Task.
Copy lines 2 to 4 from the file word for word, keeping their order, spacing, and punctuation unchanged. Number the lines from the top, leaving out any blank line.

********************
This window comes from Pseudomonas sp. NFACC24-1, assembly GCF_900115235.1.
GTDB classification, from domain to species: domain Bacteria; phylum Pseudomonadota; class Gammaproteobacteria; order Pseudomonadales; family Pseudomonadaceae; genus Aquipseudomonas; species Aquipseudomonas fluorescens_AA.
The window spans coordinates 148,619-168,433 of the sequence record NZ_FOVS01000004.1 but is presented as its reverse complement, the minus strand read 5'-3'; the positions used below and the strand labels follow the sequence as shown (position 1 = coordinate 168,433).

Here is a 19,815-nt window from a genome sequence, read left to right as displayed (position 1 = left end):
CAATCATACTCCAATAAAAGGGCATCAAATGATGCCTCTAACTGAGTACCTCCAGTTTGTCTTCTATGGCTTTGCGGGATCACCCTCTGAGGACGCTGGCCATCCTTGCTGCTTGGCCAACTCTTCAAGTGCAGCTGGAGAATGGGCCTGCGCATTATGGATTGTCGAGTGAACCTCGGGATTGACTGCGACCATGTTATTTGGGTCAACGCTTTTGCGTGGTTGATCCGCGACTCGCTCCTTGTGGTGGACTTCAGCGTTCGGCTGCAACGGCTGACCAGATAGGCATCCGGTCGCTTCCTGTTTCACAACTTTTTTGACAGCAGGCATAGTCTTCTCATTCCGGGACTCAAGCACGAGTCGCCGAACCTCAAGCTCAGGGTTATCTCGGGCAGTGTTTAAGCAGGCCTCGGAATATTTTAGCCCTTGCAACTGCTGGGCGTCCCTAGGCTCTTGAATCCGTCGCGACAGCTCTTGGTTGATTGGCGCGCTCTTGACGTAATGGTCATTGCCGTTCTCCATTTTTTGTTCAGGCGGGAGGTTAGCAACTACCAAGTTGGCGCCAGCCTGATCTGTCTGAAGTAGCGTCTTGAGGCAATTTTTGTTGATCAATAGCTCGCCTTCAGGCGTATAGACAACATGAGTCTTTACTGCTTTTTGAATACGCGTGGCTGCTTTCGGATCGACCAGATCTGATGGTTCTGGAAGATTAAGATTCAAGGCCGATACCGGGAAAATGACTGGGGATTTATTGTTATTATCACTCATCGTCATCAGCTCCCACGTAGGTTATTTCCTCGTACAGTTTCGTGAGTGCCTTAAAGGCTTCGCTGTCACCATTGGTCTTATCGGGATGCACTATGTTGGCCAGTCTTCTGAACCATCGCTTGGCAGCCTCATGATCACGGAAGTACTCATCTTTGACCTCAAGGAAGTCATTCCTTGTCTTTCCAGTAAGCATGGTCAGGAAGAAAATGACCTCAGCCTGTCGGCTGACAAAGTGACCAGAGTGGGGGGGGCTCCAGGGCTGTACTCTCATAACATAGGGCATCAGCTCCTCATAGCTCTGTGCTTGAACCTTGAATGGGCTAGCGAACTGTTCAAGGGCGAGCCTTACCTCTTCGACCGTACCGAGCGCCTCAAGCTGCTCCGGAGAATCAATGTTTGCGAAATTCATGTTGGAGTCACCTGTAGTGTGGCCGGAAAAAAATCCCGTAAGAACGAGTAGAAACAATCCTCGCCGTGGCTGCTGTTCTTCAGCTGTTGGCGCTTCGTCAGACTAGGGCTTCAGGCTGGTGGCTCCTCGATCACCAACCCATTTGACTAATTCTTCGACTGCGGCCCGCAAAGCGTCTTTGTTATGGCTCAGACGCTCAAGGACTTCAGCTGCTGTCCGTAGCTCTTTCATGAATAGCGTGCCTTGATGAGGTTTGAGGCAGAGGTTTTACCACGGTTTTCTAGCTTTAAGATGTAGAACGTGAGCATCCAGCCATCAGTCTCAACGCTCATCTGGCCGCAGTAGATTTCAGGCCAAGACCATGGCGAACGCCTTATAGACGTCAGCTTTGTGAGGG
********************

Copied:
GTDB classification, from domain to species: domain Bacteria; phylum Pseudomonadota; class Gammaproteobacteria; order Pseudomonadales; family Pseudomonadaceae; genus Aquipseudomonas; species Aquipseudomonas fluorescens_AA.
The window spans coordinates 148,619-168,433 of the sequence record NZ_FOVS01000004.1 but is presented as its reverse complement, the minus strand read 5'-3'; the positions used below and the strand labels follow the sequence as shown (position 1 = coordinate 168,433).

Here is a 19,815-nt window from a genome sequence, read left to right as displayed (position 1 = left end):